Kathmandu based dance group Anzel crew’s rendition of the Russian classic has rough edges
There is waltz, lots of contemporary dance forms, but very little ballet in Kathmandu based dance group Anzel Crew’s rendition of the Russian classic, Swan Lake
, which opened this week at Mandala Theatre
The result is a goulash of gyrations that distract from the performance, as do the technical glitches and the excess of acts in this 50 minute show. First premiered in Moscow in 1877, Swan Lake has taken 140 years to arrive in Kathmandu, and keeps to the original theme of extreme contrasts: black and white, good and evil, the idea of faithful love with a twist of a love triangle.
This production, directed by Nandita Kc and choreographed by Anzel crew casts Odette as the innocent and dainty swan queen who is torn between her feelings for two prince brothers--the Black Swan and the White Swan. As characterised by their colours, the black swan, the younger of the two, is ambitious and arrogant while his elder brother’s gentle and kind nature makes him the more beloved one. The queen tiptoes between them as she tries to figure out exactly who she truly loves. Since this is the world’s most famous ballet, you already know the tragic ending.
At the press conference before the play’s premiere, co-director Mohammad Nazir Hussain, who also plays the Black Swan, said he attempted to show the intimate relationship between dance and drama. Unfortunately, the team falls short largely because of poorly choreographed routines -- the strong point of the original.
From the opening act, where the narrator performs a monologue of love proses, surrounded by the corps de ballet (only called that because they are in tutus) the dance routines are clumsy, uncoordinated and lack finesse. These ballerinas don’t even stand on their toes, and attempts at a pirouette were almost comical. One could argue that Swan Lake performed in a Himalayan hinterland will never match the original, but if the dancers can’t do ballet why choose to stage a ballet?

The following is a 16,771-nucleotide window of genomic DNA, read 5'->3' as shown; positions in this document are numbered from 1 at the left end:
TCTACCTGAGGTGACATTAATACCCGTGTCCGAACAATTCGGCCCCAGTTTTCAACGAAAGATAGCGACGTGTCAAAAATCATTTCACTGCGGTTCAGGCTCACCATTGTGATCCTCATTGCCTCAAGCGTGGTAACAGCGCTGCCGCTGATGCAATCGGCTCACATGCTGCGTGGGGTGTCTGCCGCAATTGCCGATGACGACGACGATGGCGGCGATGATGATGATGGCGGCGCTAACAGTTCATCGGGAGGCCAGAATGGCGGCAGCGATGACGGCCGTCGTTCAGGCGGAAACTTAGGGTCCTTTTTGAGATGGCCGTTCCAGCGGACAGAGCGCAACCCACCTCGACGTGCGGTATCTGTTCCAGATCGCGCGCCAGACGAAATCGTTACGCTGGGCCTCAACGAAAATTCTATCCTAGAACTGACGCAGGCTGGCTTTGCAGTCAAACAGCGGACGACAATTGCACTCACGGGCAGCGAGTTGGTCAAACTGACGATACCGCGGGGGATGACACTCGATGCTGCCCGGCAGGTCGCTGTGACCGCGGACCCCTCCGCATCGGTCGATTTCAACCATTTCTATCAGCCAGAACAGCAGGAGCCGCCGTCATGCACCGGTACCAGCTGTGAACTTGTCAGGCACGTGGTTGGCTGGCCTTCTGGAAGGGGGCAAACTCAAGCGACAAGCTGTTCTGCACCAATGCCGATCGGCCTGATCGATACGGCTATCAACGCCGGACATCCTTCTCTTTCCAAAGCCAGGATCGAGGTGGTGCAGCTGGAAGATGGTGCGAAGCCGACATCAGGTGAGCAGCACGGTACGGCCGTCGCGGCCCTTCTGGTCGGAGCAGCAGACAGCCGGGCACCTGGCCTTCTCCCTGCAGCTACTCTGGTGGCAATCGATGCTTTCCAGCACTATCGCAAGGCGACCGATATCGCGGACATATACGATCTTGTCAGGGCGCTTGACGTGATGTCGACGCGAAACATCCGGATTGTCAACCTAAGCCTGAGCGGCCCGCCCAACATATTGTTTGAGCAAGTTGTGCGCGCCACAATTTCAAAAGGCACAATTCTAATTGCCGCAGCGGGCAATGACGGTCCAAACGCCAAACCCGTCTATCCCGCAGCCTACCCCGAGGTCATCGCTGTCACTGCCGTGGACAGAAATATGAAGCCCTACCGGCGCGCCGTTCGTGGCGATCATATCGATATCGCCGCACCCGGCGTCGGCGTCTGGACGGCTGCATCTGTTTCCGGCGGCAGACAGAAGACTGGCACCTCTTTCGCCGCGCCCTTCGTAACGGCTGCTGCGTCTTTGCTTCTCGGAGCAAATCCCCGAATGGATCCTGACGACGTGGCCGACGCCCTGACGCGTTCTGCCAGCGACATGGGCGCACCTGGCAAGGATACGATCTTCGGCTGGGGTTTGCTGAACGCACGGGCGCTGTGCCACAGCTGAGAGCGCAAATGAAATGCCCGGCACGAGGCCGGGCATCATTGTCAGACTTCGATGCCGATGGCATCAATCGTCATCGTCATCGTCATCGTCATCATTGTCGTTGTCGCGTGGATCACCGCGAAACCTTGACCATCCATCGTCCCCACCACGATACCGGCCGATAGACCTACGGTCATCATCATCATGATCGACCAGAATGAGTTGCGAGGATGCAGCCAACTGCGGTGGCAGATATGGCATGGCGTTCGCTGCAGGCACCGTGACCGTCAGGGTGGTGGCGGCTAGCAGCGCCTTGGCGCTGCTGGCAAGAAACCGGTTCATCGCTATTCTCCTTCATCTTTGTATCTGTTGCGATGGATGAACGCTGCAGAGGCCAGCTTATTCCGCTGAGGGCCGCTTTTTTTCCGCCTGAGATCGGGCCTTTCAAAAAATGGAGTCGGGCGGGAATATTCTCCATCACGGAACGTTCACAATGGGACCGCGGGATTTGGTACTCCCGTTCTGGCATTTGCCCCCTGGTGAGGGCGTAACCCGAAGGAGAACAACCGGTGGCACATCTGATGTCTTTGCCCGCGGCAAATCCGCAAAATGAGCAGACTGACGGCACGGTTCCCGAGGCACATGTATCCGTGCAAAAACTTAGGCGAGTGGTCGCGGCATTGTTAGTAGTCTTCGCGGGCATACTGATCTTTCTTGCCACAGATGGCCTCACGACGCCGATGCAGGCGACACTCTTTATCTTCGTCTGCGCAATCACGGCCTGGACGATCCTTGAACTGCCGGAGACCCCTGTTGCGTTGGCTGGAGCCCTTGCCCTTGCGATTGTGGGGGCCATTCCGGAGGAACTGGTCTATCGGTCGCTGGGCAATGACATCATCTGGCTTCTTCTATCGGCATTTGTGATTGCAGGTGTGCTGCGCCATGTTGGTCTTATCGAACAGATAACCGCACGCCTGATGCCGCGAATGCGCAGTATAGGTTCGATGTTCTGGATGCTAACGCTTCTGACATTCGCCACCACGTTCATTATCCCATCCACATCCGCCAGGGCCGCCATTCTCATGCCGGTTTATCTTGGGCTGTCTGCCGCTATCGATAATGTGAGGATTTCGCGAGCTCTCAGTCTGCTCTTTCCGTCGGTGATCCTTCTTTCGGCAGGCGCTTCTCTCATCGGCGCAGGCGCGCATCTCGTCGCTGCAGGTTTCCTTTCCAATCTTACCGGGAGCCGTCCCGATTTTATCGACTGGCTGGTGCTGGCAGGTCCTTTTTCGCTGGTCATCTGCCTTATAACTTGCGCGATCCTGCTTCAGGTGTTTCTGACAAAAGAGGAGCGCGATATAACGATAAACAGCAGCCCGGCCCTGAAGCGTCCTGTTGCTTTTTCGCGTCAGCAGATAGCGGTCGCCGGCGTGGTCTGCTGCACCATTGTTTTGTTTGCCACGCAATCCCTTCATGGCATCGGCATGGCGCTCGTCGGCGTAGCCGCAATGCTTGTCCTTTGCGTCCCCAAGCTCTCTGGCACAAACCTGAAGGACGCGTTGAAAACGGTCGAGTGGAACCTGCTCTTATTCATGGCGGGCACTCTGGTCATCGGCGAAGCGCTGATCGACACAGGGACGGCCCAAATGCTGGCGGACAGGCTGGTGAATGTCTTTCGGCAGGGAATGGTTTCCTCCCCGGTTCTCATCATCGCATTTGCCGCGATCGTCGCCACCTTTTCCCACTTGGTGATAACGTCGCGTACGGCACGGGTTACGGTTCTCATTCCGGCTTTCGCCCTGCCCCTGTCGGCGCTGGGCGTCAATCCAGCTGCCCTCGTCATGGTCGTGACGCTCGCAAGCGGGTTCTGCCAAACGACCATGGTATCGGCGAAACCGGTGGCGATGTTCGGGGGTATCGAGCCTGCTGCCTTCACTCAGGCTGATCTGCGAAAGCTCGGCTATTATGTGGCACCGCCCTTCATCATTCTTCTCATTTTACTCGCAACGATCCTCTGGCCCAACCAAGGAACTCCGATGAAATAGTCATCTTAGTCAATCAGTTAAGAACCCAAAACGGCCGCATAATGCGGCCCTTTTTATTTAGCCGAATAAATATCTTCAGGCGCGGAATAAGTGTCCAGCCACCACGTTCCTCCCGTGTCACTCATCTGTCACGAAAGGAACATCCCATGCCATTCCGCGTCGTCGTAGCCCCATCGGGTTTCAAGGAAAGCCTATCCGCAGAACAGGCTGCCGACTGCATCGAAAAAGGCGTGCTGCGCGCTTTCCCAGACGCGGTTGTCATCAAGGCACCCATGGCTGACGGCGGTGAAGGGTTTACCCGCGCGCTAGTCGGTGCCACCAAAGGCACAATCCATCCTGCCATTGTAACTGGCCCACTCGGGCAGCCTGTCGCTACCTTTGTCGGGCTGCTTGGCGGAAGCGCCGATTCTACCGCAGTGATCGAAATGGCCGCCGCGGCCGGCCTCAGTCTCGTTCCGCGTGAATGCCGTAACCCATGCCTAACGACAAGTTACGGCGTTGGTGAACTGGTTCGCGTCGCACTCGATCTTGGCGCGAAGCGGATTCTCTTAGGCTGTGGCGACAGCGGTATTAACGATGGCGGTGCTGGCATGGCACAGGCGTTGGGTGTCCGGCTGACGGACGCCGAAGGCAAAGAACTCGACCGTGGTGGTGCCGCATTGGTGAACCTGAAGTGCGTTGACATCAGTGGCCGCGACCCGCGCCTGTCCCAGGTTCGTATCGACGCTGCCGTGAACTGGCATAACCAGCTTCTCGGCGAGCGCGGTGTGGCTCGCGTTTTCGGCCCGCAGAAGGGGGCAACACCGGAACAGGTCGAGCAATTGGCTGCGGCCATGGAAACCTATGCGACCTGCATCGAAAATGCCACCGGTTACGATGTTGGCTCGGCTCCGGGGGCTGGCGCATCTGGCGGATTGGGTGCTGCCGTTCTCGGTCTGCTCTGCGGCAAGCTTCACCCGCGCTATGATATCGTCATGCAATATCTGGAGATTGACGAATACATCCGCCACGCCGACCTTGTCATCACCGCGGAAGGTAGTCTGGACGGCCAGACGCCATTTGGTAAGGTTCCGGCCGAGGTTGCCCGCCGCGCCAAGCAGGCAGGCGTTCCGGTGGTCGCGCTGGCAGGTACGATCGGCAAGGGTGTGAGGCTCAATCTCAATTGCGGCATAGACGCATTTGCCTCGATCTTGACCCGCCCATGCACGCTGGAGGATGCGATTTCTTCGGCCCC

As is the case with our films and television, it seems even Nepali theatre like to turn on the decibel level. Yes, theatre calls for theatrics but you don’t have to bust ear drums. When a director undermines an audiences’ intelligence, and feels the need to spell out everything, such as the use of a narrator in this performance, the audience is left with little to do. The narrator, who erupts onto the stage almost every five minutes, dramatically elocutes paragraphs of prose and ends up irritating the viewer. The scene where she breaks down into an almost psychotic rant is perhaps when the play hits its nadir. You can’t inject Bollywood theatrics into a Swan Lake production in Kathmandu.
But all is not lost. In between the cringeworthy moments, the scene when the queen meets the Black Swan for the first passionate time is well executed. The Black Swan’s aggression and his desire to be with the lovely princess comes through with his stern stances and emotive eyes. The waltz between the White Swan and the queen is another beautiful moment. As the two glide across the stage, for a brief moment, the audience gets a fleeting glimpse of their characters.
Tsering Dolker Gurung
Runs until 16 July, show starts at 5.15pm (closed on Mondays)
Rs 200, Rs 100 (students)
Mandala Theatre, Anamnagar